Tulsa Continues to be a Center of Arts, Culture
By NANCY HERMANN
PETER PAN: Former Olympic gymnast Cathy Rigby reprises her title role when Celebrity Attractions presents the musical Peter Pan, Mar. 5-10, based on J. M. Barrie’s classic tale of the boy who won’t grow up.
Courtesy Tulsa PAC
You might have heard that the mayor’s office is interested in rebranding the city with a concept that captures the essence of Tulsa. “A New Kind of Energy,” which is our current slogan, was a great idea, but maybe we could update that with an arts focus? I’m thinking, “Cool and Creative,” or “Cultural Center of America.”
How many cities in the middle of America have an opera company the stature of Tulsa Opera? The company was founded in 1948, but the first opera performed in Tulsa dates back to 1904. There may not have been roads, but there was opera. Continuing a tradition of staging grand opera while also embracing new work, Tulsa Opera produced the exquisite Dead Man Walking last March. This year, the American work selected by the Opera for the 2012-13 season is The Most Happy Fella. You can catch it Feb. 23, and Mar. 1 and 3.
The Most Happy Fella is set in a Napa Valley vineyard in the 1920s. Fun already? Think of this production like a fine wine blend — part classic Broadway and part opera. It was written by Frank Loesser, who is famous for Guys and Dolls and How to Succeed in Business Without Really Trying. In this piece, a middle-aged Italian-American vintner demonstrates that, like carefully aged wine, men of a certain maturity are the best choice. The role of Tony, sung by Metropolitan Opera baritone Kim Josephson, woos a San Francisco waitress through letters that he and his young, handsome foreman, Joe, have penned. Smitten by the love letters and a photo of Joe, the girl agrees to marry Tony. When she arrives at the vineyard, she is more than a little surprised (mamma mia!) and still attracted to Joe (Metropolitan Opera standout Christopher Feigum). Oklahoma soprano Katrina Thurman stars as Rosabella.
March at the Tulsa is always packed. Theatre North continues its run of August Wilson’s Radio Golf (Feb. 23-24 and Mar. 1-2), and you might want to explore events outside the mainstream, like Living Arts of Tulsa’s New Genre Festival, Mar. 1-2. The Festival’s Particular is a dance work performed by Lostwax Multimedia Dance from Rhode Island. Another stimulating and entertaining option is the 24-Hour Play Festival (Mar. 9), during which writers, actors and directors team up to dream up a 10-minute play in a 24-hour period. The award-winning Playhouse Tulsa is in charge of this one.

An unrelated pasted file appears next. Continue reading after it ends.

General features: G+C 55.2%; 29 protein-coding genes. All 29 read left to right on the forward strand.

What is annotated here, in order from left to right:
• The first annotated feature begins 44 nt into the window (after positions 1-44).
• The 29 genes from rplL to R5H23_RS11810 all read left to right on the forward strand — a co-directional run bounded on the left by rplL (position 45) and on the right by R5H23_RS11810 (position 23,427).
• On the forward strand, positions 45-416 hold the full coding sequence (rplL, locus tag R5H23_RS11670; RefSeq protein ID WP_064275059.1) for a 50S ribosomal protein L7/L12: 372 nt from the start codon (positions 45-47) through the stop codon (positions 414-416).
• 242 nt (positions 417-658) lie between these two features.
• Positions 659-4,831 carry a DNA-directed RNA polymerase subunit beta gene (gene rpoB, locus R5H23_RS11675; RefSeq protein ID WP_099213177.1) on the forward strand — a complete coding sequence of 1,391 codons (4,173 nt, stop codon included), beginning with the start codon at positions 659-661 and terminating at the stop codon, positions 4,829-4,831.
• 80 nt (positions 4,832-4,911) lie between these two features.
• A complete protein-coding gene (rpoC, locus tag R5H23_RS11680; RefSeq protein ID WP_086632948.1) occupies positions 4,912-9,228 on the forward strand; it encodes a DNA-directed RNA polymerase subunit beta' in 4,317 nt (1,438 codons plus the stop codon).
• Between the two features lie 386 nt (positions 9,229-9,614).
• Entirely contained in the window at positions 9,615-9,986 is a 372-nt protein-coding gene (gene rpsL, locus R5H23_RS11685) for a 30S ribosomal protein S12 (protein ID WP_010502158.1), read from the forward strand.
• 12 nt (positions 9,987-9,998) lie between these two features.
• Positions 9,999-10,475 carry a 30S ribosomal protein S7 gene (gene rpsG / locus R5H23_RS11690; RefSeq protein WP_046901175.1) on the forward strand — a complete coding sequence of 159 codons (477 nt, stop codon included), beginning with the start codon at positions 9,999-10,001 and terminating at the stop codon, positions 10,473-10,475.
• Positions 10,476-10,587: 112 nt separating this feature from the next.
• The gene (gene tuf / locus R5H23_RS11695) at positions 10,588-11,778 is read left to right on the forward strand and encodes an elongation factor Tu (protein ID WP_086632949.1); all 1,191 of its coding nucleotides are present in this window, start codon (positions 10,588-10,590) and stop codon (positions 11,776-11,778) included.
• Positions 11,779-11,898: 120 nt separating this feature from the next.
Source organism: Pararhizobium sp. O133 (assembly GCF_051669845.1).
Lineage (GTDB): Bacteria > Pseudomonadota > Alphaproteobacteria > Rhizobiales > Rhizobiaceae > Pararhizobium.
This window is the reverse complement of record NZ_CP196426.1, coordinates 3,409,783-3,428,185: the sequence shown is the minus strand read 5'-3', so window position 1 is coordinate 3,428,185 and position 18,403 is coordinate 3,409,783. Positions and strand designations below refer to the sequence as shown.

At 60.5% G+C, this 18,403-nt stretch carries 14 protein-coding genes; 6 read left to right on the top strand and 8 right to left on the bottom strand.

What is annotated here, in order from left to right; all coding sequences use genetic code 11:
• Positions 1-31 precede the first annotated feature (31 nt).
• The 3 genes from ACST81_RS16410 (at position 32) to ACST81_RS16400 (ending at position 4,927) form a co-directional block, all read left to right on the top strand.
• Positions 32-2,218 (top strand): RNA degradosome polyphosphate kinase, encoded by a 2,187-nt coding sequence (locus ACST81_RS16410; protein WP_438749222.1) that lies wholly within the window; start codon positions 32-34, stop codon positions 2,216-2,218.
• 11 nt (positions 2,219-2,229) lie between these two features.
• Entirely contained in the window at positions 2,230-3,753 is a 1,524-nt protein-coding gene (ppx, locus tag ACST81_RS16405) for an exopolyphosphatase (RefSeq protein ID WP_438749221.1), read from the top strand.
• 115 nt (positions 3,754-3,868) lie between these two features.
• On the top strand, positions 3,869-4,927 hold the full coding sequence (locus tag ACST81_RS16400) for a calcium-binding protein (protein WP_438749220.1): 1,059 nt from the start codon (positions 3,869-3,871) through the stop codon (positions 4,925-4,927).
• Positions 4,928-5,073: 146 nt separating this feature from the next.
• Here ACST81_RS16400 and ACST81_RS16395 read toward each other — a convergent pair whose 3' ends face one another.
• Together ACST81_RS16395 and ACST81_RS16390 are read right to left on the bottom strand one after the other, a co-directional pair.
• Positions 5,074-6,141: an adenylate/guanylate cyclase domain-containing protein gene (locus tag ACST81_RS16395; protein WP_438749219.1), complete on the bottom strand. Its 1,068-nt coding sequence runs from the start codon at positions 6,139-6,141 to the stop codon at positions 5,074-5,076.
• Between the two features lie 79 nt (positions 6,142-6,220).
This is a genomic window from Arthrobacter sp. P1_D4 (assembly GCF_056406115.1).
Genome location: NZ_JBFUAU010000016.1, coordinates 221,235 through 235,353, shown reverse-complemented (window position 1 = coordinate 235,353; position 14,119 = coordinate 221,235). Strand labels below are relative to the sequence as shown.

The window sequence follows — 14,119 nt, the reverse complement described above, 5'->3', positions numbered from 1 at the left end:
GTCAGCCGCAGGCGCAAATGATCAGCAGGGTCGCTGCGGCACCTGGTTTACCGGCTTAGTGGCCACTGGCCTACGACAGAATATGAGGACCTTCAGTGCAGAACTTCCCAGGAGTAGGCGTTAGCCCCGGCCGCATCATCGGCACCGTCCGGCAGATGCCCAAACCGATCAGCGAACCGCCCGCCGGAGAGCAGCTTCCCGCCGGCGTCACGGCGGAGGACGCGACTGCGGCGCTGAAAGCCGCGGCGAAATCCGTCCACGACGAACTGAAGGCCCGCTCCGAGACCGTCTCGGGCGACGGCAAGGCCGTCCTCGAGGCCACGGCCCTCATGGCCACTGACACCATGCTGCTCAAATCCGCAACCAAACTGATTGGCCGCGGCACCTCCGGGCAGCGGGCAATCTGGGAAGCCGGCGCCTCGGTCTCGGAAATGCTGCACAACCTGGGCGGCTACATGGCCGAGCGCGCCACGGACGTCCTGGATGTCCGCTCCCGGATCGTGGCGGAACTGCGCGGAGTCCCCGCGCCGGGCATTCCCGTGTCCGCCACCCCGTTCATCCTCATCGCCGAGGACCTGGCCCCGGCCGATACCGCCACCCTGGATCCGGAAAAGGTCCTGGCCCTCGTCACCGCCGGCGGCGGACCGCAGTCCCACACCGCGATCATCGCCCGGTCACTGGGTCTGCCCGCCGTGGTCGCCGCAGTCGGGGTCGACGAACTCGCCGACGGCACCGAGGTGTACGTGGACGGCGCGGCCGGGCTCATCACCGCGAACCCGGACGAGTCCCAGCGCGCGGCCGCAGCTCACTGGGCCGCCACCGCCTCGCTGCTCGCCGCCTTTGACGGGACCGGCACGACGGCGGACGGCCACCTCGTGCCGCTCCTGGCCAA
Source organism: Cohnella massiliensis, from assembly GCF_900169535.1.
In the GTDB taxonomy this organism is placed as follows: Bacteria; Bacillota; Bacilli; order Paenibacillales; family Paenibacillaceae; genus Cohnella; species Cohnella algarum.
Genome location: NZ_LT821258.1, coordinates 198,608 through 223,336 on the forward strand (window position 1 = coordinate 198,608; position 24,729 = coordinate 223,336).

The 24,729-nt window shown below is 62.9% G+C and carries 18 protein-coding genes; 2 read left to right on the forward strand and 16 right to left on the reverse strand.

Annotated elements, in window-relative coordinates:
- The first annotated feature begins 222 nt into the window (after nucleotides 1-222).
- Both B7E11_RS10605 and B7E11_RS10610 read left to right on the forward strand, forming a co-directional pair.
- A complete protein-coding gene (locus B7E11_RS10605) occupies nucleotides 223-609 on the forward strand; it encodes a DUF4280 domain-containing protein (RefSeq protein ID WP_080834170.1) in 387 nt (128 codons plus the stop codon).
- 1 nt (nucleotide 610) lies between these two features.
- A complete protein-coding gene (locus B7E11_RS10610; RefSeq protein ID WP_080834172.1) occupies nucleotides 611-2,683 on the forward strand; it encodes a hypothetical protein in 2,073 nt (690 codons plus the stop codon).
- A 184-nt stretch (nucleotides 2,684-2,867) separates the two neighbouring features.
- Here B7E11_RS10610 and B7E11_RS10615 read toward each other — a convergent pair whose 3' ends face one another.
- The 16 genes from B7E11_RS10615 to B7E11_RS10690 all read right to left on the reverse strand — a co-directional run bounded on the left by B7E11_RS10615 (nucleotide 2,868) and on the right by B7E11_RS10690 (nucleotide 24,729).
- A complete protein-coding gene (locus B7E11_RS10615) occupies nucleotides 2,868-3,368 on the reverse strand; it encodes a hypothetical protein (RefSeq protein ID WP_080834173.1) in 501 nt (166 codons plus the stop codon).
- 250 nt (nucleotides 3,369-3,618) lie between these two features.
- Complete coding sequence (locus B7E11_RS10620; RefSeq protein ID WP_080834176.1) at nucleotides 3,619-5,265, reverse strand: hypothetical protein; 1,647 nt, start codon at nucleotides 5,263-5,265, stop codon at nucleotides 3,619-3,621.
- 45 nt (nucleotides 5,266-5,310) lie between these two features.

Also at the beginning of the month is Of Mice and Men, staged by American Theatre Company. I was excited when I learned that Brian Rattlingourd and Nate Gavin, directed by Dan McGeehan, would be featured in this John Steinbeck classic. That’s a perfect storm of talent. Of Mice and Men plays Mar. 1-3 and 7-9.
Broadway returns with Cathy Rigby in Peter Pan, Mar. 5-10. The show draws children to the theater, but this isn’t just for kids. Olympic gymnast and Tony-nominee Cathy Rigby has owned the role for 23 years, and the score comprises songs many of us have grown up with. My personal favorite is Never, Never Land by the incredible Jule Styne.
The musical Oliver! hasn’t played in Tulsa for a long time, and it, too, is filled with songs that we all know well: “As Long as He Needs Me,” “Consider Yourself,” and “I’d Do Anything.” Theatre Tulsa brings this 1960 musical to the PAC’s Doenges Theatre Mar. 15-23.
On Mar. 16 Tulsa Symphony hosts pianist Robin Sutherland and guest conductor Daniel Hege, both local favorites. Principal pianist for the San Francisco Symphony for 40 years, Sutherland was a popular guest artist for many years at Bartlesville’s OK Mozart festival. He will perform Mozart’s Piano Concerto No. 21.
Chamber Music Tulsa welcomes Quartetto Di Cremona Mar. 17. This celebrated quartet from Milan, Italy, will stop at the during their first U.S. tour. The quartet will perform rarely-heard work from Italian composers Boccherini, Verdi, Puccini and Cherubini.
Ragtime is back! We’ve been without Ragtime at the for several years, but that will be remedied Mar. 19. Ragtime for Tulsa presents Brian Holland and Paul Asaro, two of the world’s finest ragtime/early jazz pianists. These consummate artists have brought this American music genre to audiences from Switzerland to Rwanda.
The Trust offers an electrifying end to our March entertainment calendar with Step Afrika! Mar. 23. The group’s art form, achieved through intricate rhythms and sounds — footsteps, claps and spoken word — has been enjoyed at the White House and Lincoln Center in the U.S. and on several continents throughout the world.
Free noontime Brown Bag It concerts are also in the March mix, and this is just a taste of what is happening at the this month. Simultaneously many theatre venues throughout Tulsa all contribute to an ever-expanding, vibrant arts scene. “Cultural Center of America” would not be bragging.
Nancy Hermann is Director of Marketing at the Tulsa Performing Arts Center.